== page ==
GOES-R IFR Probability fields computed with GOES-13 and Rapid Refresh Data, 1215 UTC on 26 May 2016 along with surface reports of Ceilings and visibilities (Click to enlarge)
High Dewpoint air (upper 50s and low- to mid-60s) has overrun the western Great Lakes, where water temperatures are closer to the mid 40s. (Water Temperature from Buoy 45007 in southern Lake Michigan). Advection fog is a result, and that fog can penetrate inland at night, or join up with fog that develops over night. The image above shows the extent of low visibilities over the upper Midwest and the IFR Probability field early morning on the 26th of May. Lakes Michigan and Superior are diagnosed as socked in with fog. A similar field from 1945 UTC on 25 May similarly shows very high Probabilities over the cold Lakes. Expect high IFR Probabilities to persist over the western Great Lakes until the current weather pattern shifts.
Brightness Temperature Difference Fields can also show stratus over the Great Lakes, of course, but only if multiple cloud layers between the top of the stratus and the satellite do not exist. Convection over the upper Midwest overnight on 25-26 May frequently blocked the satellite’s view of the advection fog. The toggle below, from 0515 UTC on 26 May, shows how model data from the Rapid Refresh is able to supply guidance on IFR probability even in the absence of satellite information about low stratus over the Lakes.
GOES-13 Brightness Temperature Difference Fields and GOES-R IFR Probability fields, 0515 UTC on 26 May 2016 (Click to enlarge)
GOES-R IFR Probability Fields, hourly from 0315 through 1215 UTC on 18 May 2016 (Click to animate)
Dense Fog Advisories were issued by the Des Moines Forecast Office on 18 May as fog developed across southern Iowa. The IFR Probability Field animation, above, articulates where the fog is developing — most of the stations reporting IFR (or near-IFR) conditions are within the region of enhanced IFR Probability, and regions where IFR conditions did not develop show persistent low values of IFR Probability.
Compare the 1015 UTC image of GOES-R IFR Probability and the GOES-13 Brightness Temperature Difference (a traditional way of detecting the presence of low clouds/fog at night), below. Because the IFR Probability fields incorporate information from the Rapid Refresh Model about low-level saturation, IFR Probability screens out the region in central and northern Iowa where the Brightness Temperature Difference field suggests clouds might be forming (but where surface observations show scant evidence of cloud).
GOES-R IFR Probability and GOES-13 Brightness Temperature Difference (10.7 µm – 3.9 µm) fields, 1015 UTC on 18 May 2016 (Click to enlarge)
The fog that developed over Iowa was fairly thin and should dissipate quickly under a strong May sun. The GOES-R Cloud Thickness field from 1045 UTC, the last complete field before twilight conditions, below, shows values mostly less than 700 feet with a few pockets of 800-900 feet. The toggle below shows the GOES-R Cloud Thickness at 1045 UTC and the IFR Probability field 90 minutes later. Regions with the thickest fog at 1045 UTC do show a persistent signal in the IFR Probability field 90 minutes later.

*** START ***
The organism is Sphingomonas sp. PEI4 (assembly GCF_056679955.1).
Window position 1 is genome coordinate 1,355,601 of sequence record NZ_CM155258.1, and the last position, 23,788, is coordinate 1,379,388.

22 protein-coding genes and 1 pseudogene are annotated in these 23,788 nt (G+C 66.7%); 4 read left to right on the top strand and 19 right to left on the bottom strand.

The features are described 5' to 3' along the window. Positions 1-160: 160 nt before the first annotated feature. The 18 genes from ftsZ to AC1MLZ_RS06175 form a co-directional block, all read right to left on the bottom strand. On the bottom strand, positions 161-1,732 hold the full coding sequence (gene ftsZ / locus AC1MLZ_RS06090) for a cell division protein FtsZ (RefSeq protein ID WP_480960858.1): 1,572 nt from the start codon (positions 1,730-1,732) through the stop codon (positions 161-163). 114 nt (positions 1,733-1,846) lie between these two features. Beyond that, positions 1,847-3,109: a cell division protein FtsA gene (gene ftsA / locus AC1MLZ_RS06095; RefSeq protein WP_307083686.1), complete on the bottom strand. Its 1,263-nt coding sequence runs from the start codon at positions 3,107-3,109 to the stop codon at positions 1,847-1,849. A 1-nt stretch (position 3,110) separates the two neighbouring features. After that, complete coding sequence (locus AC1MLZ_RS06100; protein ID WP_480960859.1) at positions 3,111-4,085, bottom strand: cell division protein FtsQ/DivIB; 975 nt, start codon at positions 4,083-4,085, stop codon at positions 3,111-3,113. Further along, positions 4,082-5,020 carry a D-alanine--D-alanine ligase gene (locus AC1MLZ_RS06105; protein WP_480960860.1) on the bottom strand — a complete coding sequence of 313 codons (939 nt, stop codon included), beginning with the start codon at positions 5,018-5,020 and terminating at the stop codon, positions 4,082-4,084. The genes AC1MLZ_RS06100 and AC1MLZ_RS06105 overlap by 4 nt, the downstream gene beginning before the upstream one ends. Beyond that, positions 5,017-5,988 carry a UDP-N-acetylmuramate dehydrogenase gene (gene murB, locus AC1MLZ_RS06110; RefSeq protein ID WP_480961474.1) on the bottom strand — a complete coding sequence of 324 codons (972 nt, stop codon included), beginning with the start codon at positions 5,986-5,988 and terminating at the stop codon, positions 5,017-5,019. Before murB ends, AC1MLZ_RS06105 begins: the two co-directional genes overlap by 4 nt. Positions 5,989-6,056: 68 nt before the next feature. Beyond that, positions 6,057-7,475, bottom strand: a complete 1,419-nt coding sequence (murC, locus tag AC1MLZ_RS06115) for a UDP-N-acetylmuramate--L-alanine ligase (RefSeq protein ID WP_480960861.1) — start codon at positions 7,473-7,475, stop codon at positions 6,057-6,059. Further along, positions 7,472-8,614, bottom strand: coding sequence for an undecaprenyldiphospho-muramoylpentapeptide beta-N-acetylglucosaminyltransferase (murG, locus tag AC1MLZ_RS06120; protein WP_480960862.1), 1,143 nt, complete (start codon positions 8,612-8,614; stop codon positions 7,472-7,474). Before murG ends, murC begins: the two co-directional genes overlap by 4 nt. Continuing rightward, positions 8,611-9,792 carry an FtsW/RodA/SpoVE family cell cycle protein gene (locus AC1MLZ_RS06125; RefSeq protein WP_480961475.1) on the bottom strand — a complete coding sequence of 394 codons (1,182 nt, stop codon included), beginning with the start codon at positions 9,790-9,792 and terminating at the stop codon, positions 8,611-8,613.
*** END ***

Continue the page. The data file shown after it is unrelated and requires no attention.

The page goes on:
GOES-R Cloud Thickness, 0945 UTC on 5 May 2016. Note that Cloud Thickness is not computed in the northeast corner where twilight has begun. This is last scene for northern Ontario and Michigan. (Click to enlarge)
GOES-R Cloud Thickness can be used to make a first guess of when fog and low clouds will dissipate. This is done via a look-up table that is derived from this scatterplot. The y-axis on that plot is the last GOES-R Cloud Thickness field produced before sunrise, such as that shown above, and the x-axis is the number of hours after the plot that clearing is expected, GOES-R Cloud Thickness relates 3.9 µm emissivity to dissipation time based on SODAR observations from off the West Coast, and the scatterplot was derived mostly from observations over the southeast US; the thickness is that of the lowest water-based cloud field and it’s not computed where multiple cloud layers exist — near Geraldton north of Lake Superior, for example, where IFR Conditions are reported — or near sunrise/sunset. Values are between 1100 and 1200 feet over northern Lower Michigan, around 1200 feet over eastern upper Michigan, and around 1200 to as much as 1490 feet over northwest Quebec. The scatterplot suggests a dissipation time of nearly 4 hours, which would be 1345 UTC.
Imagery below shows low clouds persisting just past 1500 UTC. For this region where the sun angle is not as high as over the southeast US (where most of the observations used for the scatterplot creation were taken), burn-off took a bit longer. However, note that GOES-R Cloud Thickness did highlight the thickest clouds that took the longest to dissipate; so, although the scatterplot underestimated the time of dissipation, Cloud Thickness values did identify which regions would clear last.
A final note: GOES-R Cloud Thickness Dissipation times were computed for Radiation Fog Events, such as the one on 5 May 2016. Dissipation of other fogs that create IFR conditions — Advection Fog, Tule Fog — will not be forecast well with this technique.
GOES-13 Visual (0.63 µm) imagery, 1115-1515 UTC on 5 May 2016 (Click to enlarge)